Leukoencephalopathy With Vanishing White Matter

By Sunday April 15th, 2018 No Comments

Leukoencephalopathy with vanishing white matter is a progressive disorder that mainly affects the brain and spinal cord (central nervous system). This disorder causes deterioration of the central nervous system’s white matter, which consists of nerve fibers covered by myelin. Myelin is the fatty substance that insulates and protects nerves.

In most cases, people with leukoencephalopathy with vanishing white matter show no signs or symptoms of the disorder at birth. Affected children may have slightly delayed development of motor skills such as crawling or walking. During early childhood, most affected individuals begin to develop motor symptoms, including abnormal muscle stiffness (spasticity) and difficulty with coordinating movements (ataxia). There may also be some deterioration of mental functioning, but this is not usually as pronounced as the motor symptoms. Some affected females may have abnormal development of the ovaries (ovarian dysgenesis). Specific changes in the brain as seen using magnetic resonance imaging (MRI) are characteristic of leukoencephalopathy with vanishing white matter, and may be visible before the onset of symptoms.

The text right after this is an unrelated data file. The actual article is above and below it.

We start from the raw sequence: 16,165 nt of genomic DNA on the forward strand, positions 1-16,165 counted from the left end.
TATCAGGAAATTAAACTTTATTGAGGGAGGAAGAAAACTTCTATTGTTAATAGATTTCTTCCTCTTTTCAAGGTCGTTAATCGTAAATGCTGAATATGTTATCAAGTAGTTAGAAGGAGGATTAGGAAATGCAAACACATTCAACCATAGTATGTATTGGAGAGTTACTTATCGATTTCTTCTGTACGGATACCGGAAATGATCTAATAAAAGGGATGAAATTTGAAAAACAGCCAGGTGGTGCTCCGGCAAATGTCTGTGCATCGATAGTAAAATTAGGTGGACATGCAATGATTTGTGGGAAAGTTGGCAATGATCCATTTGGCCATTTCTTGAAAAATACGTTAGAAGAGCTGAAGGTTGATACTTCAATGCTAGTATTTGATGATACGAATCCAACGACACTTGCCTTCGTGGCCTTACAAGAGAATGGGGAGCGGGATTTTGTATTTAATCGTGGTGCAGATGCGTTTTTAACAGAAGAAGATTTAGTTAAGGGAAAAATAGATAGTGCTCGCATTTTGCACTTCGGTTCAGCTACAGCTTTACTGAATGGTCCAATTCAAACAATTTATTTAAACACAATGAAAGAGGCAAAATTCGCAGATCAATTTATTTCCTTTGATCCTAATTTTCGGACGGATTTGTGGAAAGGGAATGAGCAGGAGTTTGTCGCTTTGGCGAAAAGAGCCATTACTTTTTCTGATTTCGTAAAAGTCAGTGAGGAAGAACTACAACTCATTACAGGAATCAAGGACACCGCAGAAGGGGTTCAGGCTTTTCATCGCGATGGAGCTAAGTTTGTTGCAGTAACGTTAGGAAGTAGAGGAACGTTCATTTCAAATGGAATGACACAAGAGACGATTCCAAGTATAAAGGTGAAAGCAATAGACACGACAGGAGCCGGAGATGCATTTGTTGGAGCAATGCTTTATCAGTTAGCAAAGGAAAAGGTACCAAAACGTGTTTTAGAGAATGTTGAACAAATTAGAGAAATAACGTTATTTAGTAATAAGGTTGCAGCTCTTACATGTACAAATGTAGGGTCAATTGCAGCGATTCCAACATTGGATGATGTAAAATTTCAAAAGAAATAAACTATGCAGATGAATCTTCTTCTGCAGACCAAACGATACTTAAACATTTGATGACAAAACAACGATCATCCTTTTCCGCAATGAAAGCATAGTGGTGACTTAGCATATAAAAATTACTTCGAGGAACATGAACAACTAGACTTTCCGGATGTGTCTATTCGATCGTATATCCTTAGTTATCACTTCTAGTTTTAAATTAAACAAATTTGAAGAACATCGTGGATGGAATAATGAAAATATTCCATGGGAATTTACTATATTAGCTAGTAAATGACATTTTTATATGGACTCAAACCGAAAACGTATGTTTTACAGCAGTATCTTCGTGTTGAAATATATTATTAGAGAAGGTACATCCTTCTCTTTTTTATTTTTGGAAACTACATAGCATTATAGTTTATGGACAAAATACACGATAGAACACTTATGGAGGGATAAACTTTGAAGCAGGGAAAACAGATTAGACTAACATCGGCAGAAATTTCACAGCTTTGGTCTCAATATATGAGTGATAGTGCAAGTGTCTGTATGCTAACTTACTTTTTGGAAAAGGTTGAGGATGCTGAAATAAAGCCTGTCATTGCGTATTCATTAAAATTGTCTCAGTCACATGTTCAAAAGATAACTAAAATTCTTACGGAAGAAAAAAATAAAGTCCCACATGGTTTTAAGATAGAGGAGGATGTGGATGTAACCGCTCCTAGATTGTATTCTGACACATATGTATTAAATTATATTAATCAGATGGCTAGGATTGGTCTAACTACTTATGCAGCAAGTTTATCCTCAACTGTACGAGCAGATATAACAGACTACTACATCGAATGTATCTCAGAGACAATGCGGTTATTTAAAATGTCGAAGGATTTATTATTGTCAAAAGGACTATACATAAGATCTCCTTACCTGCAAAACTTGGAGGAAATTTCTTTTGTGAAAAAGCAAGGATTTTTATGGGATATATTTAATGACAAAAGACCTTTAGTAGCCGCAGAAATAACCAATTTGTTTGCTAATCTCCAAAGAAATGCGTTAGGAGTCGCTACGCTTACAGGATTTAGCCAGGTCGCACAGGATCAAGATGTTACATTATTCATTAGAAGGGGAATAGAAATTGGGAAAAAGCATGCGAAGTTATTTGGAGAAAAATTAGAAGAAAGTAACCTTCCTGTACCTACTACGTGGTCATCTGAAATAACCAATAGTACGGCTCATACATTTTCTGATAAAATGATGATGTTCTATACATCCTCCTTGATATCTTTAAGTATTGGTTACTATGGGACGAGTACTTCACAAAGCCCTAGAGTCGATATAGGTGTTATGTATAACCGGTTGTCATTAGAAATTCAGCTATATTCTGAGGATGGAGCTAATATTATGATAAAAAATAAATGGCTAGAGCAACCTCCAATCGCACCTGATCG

While childhood onset is the most common form of leukoencephalopathy with vanishing white matter, some severe forms are apparent at birth. A severe, early-onset form seen among the Cree and Chippewayan populations of Quebec and Manitoba is called Cree leukoencephalopathy. Milder forms may not become evident until adolescence or adulthood, when behavioral or psychiatric problems may be the first signs of the disease. Some females with milder forms of leukoencephalopathy with vanishing white matter who survive to adolescence exhibit ovarian dysfunction. This variant of the disorder is called ovarioleukodystrophy.

Progression of leukoencephalopathy with vanishing white matter is generally uneven, with periods of relative stability interrupted by episodes of rapid decline. People with this disorder are particularly vulnerable to stresses such as infection, mild head trauma or other injury, or even extreme fright. These stresses may trigger the first symptoms of the condition or worsen existing symptoms, and can cause affected individuals to become lethargic or comatose.